This not really off topic.
I am working on a '25 Studebaker that has 5.25X21 demountable wheels. Looks like same as a T.
One wheel has bad skooweeeeek, you can shake the wheel around very easily. The spoke are loose where they go into the felloe. The spoke otherwise look good.
I always skip past anything to do with wood wheels.
So how do I tighten it if the spokes are worn too short?
New spokes is the only reliable repair. I know this guy is on the wrong coast for you but he does other than Ford wheels as well.
He might be able to refer you to someone on your side of the country, or make the spokes for you to install. Also if one wheel is bad, the others may not be far behind.
If the wheel is loose enough to be shaken around, personally I would replace the spokes. You can tighten them with wedges and washers, many do this, however to do this is using something that has now got a smaller surface area to grip. Some may argue this, but if it has shrunk, it is smaller and wedging something in to tighten it will not replace the original surface area grip it one had.
Here is a useful post on this topic.
Using spoke shims has been done, on the light Ford car, but lots of inspection and qualification of the spoked wheel needs to be done for a safe wheel repair.
The best course is replace with new. The wood is now 89 years old, how much longer can it act as a safe wheel on a heavy car like a Studebaker?
Once you have a wheel fail on you, you will be more critical of their condition. Experience can be a great teacher.
I have tightened warn tenons by drilling through the steel felloe with a 1/2" bit about 1 inch into the spoke and insert and glue a new tight fitting tenan. Stock round hardwood may not be tight enough I had to turn them in my lathe to fit tight. Because they fit tight it is recommended to drill a very small hole through the tenan plug to release air when inserting, best of luck David
This is a Standard Six Studebaker, not a heavy car. I think there were 3 sizes in that year, this being the lightest as the model T size tires would attest to.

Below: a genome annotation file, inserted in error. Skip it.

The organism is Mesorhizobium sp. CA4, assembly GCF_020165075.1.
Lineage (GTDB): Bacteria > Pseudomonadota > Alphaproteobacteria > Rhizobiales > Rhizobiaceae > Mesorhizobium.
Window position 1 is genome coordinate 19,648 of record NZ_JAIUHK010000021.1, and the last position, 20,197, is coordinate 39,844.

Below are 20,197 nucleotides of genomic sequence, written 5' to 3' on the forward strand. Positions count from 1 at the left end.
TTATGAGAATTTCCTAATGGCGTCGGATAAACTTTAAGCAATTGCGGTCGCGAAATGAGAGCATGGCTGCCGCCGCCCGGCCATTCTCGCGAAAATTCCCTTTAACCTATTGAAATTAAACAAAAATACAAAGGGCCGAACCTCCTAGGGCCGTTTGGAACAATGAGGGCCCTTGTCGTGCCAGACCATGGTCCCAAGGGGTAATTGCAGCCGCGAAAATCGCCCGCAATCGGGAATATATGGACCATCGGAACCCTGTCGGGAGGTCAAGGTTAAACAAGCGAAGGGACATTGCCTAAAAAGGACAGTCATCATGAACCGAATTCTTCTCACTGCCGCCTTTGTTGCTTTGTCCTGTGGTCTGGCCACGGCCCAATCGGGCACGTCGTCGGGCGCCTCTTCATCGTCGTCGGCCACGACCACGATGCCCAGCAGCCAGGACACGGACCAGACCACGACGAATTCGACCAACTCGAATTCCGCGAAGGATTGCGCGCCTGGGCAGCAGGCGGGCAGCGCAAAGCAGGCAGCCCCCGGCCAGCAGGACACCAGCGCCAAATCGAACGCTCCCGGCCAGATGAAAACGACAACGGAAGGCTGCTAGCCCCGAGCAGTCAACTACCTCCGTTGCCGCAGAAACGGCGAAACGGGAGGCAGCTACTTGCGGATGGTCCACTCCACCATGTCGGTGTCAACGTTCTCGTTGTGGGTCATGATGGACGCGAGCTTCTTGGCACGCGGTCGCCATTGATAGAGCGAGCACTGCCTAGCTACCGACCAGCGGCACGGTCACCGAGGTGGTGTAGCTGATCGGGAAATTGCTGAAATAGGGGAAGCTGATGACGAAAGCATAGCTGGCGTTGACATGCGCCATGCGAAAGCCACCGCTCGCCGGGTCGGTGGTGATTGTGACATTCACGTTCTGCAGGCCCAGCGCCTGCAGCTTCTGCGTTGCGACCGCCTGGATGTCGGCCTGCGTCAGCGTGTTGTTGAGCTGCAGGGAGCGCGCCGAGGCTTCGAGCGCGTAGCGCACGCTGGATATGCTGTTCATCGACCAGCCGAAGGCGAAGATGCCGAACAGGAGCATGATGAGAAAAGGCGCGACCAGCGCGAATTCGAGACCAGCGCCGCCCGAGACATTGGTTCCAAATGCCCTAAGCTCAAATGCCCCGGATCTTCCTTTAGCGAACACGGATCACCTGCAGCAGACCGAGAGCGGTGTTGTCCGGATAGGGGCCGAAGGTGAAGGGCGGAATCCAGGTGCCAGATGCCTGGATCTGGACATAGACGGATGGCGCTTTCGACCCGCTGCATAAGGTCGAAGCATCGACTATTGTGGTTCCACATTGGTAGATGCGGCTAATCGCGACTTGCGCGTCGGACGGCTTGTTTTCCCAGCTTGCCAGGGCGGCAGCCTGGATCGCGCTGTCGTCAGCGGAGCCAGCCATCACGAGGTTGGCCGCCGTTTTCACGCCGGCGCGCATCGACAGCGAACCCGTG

I think sending the wheel to Calimer's Wheel would be the thing to do, as John suggests.
I have an idea the other three have been rebuilt through the years as they are like new and tight.
Thanks for posting that thread Dan, I did read it all.
The owner has a Ferrari, a Lambo and a Porsche 928 along with is 560 SL daily driver. He can not afford to run the stupidbaker with shims in the spokes.
Contact George Garrigan at The VIntage Wheel Shop in Sonora, a lot closer than Pennsylvania:
His ad is on p 62 of the current issue of Vintage Ford.
I have used Calimer's. They produced some decent, strong wheels that took 1 week each to fill, sand & prime before painting. As received, the wood was rough and showed file marks and some degree of open grain which had to be filled.
I have used Stutzman's as well and had nearly zero time in prepping the wheels as they were finish sanded and ready to go. They were also much cheaper, maybe 2/3 the cost of Calimer.
The Curved Dash Olds I bought several years back came with 2 sets of new hubs and a new set of wheels by Calimer. Rather than spend the time to prep them, (as I had done on my Model N wheels), I sent the new hubs & some new rims to Stutzman to build a second set. I will eventually sell the Calimer wheels.
I too have a set of wheels redone by the Stutzmans. They required no filling at all. Just prime, sand, and paint. And they will make spokes for any type of wheel, even Studebakers.
Thanks guys. Great inf.
I am going to Sonora next week on my way to Coulterville.